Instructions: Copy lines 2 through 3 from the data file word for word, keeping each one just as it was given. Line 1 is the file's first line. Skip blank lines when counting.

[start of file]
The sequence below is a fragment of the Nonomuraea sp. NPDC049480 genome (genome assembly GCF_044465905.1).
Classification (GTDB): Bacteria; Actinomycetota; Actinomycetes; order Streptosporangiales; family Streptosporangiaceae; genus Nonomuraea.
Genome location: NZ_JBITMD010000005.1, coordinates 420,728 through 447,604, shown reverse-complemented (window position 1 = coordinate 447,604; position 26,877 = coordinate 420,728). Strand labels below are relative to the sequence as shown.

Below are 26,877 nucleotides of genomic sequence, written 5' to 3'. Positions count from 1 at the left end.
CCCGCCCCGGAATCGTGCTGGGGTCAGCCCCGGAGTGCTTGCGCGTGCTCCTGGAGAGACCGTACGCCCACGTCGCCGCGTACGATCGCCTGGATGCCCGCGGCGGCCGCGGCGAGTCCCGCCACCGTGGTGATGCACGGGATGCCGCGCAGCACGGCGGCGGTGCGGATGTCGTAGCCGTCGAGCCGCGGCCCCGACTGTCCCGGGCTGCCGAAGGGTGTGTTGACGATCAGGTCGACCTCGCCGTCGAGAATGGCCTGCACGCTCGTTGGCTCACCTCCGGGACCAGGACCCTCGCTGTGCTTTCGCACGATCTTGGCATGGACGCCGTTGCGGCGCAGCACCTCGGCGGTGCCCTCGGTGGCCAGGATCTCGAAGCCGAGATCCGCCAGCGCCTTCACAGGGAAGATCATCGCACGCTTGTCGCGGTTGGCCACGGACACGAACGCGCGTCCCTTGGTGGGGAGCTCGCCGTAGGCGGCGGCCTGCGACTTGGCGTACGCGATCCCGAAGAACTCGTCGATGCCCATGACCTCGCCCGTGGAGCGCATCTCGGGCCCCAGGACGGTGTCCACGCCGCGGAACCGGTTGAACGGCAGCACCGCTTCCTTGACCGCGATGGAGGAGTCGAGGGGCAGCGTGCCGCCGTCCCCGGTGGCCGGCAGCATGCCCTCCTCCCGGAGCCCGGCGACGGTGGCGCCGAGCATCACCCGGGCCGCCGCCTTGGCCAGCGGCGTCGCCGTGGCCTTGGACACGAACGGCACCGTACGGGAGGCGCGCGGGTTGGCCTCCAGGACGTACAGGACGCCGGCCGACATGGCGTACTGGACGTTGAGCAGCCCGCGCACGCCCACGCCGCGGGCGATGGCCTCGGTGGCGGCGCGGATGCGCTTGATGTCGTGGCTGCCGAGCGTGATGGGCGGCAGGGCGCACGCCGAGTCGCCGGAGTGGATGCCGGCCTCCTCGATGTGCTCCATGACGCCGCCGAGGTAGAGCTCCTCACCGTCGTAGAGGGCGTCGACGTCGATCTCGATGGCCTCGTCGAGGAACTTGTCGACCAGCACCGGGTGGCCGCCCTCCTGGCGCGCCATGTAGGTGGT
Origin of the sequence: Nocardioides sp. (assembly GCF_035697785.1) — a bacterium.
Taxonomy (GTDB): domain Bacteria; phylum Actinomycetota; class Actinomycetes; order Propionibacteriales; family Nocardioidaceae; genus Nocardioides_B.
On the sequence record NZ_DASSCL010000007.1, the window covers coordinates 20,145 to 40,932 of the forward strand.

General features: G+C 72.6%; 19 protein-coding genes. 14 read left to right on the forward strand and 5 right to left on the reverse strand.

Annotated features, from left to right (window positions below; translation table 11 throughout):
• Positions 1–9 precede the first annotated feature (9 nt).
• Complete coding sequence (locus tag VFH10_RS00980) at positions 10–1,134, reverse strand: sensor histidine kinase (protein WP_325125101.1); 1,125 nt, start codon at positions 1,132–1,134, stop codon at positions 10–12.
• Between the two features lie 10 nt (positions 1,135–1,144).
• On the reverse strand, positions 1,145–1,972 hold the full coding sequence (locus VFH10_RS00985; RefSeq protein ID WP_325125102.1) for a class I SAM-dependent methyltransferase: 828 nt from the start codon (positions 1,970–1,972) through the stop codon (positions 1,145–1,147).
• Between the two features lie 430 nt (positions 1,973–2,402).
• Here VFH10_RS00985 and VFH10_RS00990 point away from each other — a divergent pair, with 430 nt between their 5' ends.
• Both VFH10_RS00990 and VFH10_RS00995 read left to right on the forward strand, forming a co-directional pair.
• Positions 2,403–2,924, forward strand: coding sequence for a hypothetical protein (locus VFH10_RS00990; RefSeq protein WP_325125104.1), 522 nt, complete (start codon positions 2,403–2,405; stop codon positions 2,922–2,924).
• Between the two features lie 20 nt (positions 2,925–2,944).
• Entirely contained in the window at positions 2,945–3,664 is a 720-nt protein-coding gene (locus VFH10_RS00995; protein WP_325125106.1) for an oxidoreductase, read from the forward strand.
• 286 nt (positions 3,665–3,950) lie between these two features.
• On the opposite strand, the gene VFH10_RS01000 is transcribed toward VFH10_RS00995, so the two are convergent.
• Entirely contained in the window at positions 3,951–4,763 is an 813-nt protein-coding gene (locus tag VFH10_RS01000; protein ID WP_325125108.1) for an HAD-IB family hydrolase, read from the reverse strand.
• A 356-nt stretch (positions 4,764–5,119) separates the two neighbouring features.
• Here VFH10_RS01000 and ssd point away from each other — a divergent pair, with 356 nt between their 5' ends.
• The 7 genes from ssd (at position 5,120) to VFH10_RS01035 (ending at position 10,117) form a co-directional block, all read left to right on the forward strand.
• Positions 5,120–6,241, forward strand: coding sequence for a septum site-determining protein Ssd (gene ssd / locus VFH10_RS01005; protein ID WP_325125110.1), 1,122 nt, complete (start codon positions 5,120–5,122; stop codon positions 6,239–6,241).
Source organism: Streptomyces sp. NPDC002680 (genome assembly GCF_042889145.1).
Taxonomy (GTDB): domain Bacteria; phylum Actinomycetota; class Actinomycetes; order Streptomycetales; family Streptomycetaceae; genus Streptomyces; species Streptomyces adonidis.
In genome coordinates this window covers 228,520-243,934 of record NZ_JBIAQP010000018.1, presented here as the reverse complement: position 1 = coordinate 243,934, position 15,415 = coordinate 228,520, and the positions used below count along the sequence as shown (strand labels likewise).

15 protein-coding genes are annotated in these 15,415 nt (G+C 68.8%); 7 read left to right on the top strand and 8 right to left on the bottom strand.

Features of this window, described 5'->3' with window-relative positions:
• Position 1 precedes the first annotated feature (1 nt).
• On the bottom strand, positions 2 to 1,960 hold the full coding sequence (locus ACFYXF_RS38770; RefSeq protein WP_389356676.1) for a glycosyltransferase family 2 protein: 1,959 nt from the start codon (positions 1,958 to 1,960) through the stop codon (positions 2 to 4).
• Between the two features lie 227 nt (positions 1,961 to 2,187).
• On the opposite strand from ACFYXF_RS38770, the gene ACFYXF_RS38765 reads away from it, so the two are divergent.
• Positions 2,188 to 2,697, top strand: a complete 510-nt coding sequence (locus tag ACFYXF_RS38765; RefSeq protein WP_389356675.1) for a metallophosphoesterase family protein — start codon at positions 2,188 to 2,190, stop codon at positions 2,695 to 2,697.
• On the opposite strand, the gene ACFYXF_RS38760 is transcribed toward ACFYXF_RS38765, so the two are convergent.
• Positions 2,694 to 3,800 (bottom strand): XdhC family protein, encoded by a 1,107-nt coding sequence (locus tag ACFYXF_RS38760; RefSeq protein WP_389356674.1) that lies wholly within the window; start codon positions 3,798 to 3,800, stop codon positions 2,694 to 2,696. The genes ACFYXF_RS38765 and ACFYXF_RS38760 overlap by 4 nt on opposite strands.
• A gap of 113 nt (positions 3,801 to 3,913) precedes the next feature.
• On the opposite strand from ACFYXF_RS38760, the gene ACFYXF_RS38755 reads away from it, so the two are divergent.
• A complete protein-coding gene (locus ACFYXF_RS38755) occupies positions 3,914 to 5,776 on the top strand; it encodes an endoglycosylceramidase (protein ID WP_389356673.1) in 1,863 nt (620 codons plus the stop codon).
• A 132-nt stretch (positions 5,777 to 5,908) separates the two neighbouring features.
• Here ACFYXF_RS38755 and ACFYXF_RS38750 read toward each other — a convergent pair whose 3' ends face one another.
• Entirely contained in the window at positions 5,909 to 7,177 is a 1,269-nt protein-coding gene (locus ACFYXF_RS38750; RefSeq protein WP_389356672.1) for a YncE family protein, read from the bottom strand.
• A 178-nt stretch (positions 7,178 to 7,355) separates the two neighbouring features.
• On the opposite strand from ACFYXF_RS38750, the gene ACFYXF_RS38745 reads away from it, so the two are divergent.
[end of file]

Classification (GTDB): Bacteria; Actinomycetota; Actinomycetes; order Streptosporangiales; family Streptosporangiaceae; genus Nonomuraea.
Genome location: NZ_JBITMD010000005.1, coordinates 420,728 through 447,604, shown reverse-complemented (window position 1 = coordinate 447,604; position 26,877 = coordinate 420,728). Strand labels below are relative to the sequence as shown.